JANE EYRE                                         

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 In a Room Without a Window by Rebecca Lazure


        “They tell me I am in England but I don't believe them. 

          We lost our way to England (...) 

          This cardboard house where I walk at night is not England.” (Rhys 117)

During the 19th century, England was facing a peculiar problematic – single women outnumbered single men. Mainly explained by the massive emigration of men to the colonies, this fact would cause major troubles in the Victorian society. In 1851, three years after "Jane Eyre"'s publication, there were 365 000 women in search of a way to survive. There were exceptional cases such as that of Florence Nightingale, but single women could not live alone and expect to lead a comfortable and rewarding life. Married women's fortune and inheritance became their husband's, whom they would have to obey and serve for the rest of their lives. Legally, the wife was her husband's property. In "Wide Sargasso Sea", Antoinette - or Bertha- had to follow that rule too, just like any women of her time.

Marriage was the women's trade, their work. As men were raised to be lawyers, doctors or to take over the family business, women were expected to learn how to be a good mother and wife, in order to earn their living. Following the English law, “however brutal a tyrant [a woman] may unfortunately be chained to, [her husband] can claim from her and enforce the lowest degradation of a human being, that of being made the instrument of an animal function contrary to her inclinations” (Mill in Corvisy and Molinari 36). In other words, husbands had the right to beat their wives, to lock them away and to force them into unwanted sexual intercourses. The “unlucky” unmarried ones would have to find shelter in a workhouse, where women worked hard and earned half of what a man would earn. Many poor women would resort to prostitution just to get enough money to pay for basic needs. Moreover, a lot of those struggling women would have to provide for their mother or another aging relative in need.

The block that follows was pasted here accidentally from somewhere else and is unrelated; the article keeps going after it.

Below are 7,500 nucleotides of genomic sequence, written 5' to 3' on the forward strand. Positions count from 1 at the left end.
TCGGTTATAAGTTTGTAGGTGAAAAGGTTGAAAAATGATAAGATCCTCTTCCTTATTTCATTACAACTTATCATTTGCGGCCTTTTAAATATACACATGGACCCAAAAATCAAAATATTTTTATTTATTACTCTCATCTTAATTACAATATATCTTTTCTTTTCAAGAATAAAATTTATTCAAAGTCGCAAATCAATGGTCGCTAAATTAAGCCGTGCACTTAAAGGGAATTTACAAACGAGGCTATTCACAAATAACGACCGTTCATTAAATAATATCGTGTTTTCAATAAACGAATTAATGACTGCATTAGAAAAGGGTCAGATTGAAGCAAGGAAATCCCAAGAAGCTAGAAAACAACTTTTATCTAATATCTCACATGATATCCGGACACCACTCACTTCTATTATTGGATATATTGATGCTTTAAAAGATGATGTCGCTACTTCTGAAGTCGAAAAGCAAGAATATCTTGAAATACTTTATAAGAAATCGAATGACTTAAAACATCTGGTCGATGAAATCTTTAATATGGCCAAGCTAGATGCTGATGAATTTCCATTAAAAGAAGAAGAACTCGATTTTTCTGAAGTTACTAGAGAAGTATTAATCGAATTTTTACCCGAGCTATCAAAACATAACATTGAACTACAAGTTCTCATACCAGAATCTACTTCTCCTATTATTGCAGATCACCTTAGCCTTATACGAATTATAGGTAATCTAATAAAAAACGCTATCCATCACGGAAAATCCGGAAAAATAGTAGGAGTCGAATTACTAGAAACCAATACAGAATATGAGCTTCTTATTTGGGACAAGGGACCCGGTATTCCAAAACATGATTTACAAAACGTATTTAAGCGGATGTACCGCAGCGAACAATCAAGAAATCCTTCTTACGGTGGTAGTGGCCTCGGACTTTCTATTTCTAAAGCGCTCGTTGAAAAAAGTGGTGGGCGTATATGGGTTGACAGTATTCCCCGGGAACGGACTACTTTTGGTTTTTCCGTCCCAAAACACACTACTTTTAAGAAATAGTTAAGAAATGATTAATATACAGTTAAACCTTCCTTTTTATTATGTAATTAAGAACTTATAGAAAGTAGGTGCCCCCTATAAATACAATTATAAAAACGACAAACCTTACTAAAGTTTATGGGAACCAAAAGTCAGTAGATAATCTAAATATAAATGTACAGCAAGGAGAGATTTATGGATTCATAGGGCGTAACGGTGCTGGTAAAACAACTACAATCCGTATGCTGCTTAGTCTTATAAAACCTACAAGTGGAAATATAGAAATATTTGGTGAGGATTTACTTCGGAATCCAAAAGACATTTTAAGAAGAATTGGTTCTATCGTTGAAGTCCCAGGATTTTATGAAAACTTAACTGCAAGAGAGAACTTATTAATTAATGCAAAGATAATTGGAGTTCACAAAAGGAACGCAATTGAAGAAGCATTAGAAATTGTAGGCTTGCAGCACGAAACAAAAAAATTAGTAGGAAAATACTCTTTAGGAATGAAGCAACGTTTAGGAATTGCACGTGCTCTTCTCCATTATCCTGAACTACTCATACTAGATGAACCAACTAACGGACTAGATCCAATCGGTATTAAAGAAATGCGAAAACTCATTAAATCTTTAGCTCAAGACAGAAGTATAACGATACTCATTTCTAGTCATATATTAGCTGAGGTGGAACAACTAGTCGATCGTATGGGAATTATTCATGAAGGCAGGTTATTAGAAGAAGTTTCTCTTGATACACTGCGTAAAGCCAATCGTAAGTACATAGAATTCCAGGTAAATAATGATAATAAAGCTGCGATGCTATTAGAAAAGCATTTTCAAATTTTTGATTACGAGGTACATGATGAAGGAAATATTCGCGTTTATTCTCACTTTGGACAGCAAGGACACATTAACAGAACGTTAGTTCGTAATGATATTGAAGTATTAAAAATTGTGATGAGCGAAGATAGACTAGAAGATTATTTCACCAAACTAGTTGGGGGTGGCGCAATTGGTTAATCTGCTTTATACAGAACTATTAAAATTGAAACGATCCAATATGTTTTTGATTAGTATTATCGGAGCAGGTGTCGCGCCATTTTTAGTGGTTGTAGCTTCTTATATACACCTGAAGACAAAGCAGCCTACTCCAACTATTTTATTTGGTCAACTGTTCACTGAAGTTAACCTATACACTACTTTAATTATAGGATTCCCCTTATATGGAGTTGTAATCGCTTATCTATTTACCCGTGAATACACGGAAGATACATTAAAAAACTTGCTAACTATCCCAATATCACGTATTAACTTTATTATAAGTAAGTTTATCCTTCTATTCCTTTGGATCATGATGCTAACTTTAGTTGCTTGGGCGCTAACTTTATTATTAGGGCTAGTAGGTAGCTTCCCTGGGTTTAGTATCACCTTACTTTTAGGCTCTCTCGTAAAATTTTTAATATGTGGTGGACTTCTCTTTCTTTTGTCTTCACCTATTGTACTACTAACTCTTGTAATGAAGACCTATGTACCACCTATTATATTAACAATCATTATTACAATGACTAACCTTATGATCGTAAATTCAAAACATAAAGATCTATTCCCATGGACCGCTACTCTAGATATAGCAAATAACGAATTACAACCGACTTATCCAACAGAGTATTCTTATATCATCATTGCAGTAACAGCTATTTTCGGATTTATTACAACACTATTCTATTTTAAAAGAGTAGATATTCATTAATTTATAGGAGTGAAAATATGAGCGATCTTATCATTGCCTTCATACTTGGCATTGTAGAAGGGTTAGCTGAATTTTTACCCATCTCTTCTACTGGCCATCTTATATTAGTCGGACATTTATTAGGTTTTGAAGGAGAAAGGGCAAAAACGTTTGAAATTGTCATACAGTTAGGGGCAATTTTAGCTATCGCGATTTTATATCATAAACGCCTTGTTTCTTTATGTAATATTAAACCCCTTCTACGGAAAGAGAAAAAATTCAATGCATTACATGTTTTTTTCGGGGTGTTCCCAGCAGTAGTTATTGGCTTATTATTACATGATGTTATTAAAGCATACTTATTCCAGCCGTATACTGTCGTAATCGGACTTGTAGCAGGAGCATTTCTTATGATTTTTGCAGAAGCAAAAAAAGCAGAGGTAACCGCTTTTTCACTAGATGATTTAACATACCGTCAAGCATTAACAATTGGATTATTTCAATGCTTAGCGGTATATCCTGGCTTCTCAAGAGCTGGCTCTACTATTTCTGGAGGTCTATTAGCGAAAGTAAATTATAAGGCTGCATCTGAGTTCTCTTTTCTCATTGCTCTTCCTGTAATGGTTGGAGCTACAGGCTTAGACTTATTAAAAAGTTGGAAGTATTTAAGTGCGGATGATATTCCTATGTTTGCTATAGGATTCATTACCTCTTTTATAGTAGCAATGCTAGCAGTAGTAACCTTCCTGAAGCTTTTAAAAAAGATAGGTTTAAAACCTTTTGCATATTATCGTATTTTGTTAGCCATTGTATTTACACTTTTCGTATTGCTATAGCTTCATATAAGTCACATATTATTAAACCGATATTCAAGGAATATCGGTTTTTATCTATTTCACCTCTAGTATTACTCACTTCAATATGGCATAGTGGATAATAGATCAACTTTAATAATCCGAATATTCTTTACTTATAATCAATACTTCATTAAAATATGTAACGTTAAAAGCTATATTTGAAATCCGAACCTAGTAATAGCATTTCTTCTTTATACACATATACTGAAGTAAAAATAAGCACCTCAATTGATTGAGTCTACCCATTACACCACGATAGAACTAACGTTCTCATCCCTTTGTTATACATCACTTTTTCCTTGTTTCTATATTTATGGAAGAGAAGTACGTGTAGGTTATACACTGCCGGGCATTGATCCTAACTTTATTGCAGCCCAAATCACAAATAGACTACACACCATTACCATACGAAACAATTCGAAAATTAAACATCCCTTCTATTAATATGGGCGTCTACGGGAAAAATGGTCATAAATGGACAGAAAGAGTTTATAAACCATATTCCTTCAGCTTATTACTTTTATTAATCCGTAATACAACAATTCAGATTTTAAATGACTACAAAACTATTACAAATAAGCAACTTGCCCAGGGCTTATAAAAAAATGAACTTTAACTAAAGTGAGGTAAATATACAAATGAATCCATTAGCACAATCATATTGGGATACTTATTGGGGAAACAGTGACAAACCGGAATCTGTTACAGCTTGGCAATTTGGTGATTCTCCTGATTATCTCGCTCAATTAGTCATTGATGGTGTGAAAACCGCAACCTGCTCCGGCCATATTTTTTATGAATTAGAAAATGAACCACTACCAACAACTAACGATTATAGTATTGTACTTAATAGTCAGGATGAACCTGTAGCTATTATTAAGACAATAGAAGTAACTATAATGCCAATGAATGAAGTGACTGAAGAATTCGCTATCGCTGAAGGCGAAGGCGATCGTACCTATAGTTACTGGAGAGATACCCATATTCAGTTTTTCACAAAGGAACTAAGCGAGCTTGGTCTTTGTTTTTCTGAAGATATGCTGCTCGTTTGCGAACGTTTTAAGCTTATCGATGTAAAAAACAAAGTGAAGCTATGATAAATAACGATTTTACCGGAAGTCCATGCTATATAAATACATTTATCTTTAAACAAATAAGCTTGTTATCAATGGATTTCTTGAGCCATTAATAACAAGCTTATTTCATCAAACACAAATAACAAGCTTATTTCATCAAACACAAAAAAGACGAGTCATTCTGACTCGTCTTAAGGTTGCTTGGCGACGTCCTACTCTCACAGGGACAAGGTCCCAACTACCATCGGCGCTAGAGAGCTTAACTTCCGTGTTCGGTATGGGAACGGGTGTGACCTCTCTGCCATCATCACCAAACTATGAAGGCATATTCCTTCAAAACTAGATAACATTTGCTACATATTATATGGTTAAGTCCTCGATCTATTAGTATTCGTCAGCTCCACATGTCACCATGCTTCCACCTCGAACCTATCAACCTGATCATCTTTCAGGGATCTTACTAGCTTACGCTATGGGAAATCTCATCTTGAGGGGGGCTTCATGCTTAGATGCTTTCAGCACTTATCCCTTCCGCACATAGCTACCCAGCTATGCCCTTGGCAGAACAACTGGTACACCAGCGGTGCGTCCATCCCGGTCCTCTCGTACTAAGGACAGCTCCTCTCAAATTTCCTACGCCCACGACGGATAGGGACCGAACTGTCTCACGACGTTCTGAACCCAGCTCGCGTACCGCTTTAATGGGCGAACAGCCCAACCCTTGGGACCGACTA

In 1864, the "Contagious Diseases Act" was enforced and gave policemen the right to arrest any woman suspected of carrying a sexually transmitted disease, and this, on simple allegations. Those women would find themselves in hospitals or worst, in asylums such as the Magdalen Asylums. Those “shelters” were not only populated by the mentally ill, but would also house prostitutes, old women no longer able to make a living, and physically sick people. In France, in a asylum build around 1840 called "La Salpêtrière", 80 % of the people it sheltered were put there by the local law force, in order to cleanse the streets. Those places were crowded and sicknesses would spread. Sane people, being mixed with psychiatric cases, would have to endure much in addition to work very hard to earn their stay. People issued from wealthy families could also found themselves in asylums, either placed there at their request or at the request of their family. But those hospitals were rather called rest houses. They offered large premises, green lawns to roam about. But still, just as Rochester did, a large part of the bourgeois' families would decide to care for their mentally ill family members, at home.